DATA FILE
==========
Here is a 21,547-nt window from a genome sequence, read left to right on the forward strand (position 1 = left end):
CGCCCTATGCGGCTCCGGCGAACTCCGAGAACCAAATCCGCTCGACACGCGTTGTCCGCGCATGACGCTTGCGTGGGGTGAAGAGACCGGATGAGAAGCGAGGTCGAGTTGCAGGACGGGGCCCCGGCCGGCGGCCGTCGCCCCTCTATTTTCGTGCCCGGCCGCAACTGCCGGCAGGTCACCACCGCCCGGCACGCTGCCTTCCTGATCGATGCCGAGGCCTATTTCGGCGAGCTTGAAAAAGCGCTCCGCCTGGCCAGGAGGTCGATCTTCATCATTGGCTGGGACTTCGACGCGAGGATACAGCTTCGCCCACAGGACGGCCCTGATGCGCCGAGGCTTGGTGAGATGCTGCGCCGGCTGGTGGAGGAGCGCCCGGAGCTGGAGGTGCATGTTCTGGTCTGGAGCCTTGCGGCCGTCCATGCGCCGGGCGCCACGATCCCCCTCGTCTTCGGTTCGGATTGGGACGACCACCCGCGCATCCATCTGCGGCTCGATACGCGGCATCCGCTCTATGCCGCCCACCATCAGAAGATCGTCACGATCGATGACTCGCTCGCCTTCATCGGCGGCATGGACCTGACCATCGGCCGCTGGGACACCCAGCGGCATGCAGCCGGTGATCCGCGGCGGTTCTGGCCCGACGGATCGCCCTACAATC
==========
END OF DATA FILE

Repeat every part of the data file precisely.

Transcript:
Here is a 21,547-nt window from a genome sequence, read left to right on the forward strand (position 1 = left end):
CGCCCTATGCGGCTCCGGCGAACTCCGAGAACCAAATCCGCTCGACACGCGTTGTCCGCGCATGACGCTTGCGTGGGGTGAAGAGACCGGATGAGAAGCGAGGTCGAGTTGCAGGACGGGGCCCCGGCCGGCGGCCGTCGCCCCTCTATTTTCGTGCCCGGCCGCAACTGCCGGCAGGTCACCACCGCCCGGCACGCTGCCTTCCTGATCGATGCCGAGGCCTATTTCGGCGAGCTTGAAAAAGCGCTCCGCCTGGCCAGGAGGTCGATCTTCATCATTGGCTGGGACTTCGACGCGAGGATACAGCTTCGCCCACAGGACGGCCCTGATGCGCCGAGGCTTGGTGAGATGCTGCGCCGGCTGGTGGAGGAGCGCCCGGAGCTGGAGGTGCATGTTCTGGTCTGGAGCCTTGCGGCCGTCCATGCGCCGGGCGCCACGATCCCCCTCGTCTTCGGTTCGGATTGGGACGACCACCCGCGCATCCATCTGCGGCTCGATACGCGGCATCCGCTCTATGCCGCCCACCATCAGAAGATCGTCACGATCGATGACTCGCTCGCCTTCATCGGCGGCATGGACCTGACCATCGGCCGCTGGGACACCCAGCGGCATGCAGCCGGTGATCCGCGGCGGTTCTGGCCCGACGGATCGCCCTACAATC